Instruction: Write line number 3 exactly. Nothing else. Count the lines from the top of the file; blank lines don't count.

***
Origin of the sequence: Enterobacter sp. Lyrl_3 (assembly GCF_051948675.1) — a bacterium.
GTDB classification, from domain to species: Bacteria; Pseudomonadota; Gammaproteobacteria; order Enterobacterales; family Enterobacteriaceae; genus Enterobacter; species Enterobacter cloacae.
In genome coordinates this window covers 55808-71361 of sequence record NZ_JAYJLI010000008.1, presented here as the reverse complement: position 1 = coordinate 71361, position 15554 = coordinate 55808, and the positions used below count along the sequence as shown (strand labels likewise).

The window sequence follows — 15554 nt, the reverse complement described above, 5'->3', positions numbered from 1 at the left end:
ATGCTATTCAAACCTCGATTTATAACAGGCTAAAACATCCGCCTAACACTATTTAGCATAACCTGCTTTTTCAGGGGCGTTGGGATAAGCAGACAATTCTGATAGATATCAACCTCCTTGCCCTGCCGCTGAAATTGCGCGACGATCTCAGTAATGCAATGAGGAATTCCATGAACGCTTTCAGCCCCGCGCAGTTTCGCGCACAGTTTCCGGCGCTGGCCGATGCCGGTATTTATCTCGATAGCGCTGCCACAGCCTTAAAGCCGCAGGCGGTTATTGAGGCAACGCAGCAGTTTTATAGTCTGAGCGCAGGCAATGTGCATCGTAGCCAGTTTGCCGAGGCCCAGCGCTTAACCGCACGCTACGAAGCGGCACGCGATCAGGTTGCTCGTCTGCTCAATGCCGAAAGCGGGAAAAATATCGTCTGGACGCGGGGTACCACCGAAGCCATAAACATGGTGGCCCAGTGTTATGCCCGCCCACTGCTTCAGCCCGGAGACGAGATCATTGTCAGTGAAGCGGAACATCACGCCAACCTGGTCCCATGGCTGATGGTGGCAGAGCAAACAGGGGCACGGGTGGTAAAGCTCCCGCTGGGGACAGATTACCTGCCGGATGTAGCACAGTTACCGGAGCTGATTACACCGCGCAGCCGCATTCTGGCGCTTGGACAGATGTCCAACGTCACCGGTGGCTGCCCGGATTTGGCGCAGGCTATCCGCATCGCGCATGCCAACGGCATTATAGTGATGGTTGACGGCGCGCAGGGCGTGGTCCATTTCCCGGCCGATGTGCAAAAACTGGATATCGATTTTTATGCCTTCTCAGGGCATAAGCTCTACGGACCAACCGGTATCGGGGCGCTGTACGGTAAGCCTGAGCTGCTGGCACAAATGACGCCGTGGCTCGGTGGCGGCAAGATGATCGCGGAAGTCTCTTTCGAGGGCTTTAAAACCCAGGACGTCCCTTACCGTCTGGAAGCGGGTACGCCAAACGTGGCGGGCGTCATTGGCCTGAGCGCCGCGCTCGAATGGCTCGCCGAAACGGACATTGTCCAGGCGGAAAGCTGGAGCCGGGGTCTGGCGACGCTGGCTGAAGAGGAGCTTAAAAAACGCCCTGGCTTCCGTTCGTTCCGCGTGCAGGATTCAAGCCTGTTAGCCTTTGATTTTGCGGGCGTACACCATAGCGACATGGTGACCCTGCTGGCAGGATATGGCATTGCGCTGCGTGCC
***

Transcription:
In genome coordinates this window covers 55808-71361 of sequence record NZ_JAYJLI010000008.1, presented here as the reverse complement: position 1 = coordinate 71361, position 15554 = coordinate 55808, and the positions used below count along the sequence as shown (strand labels likewise).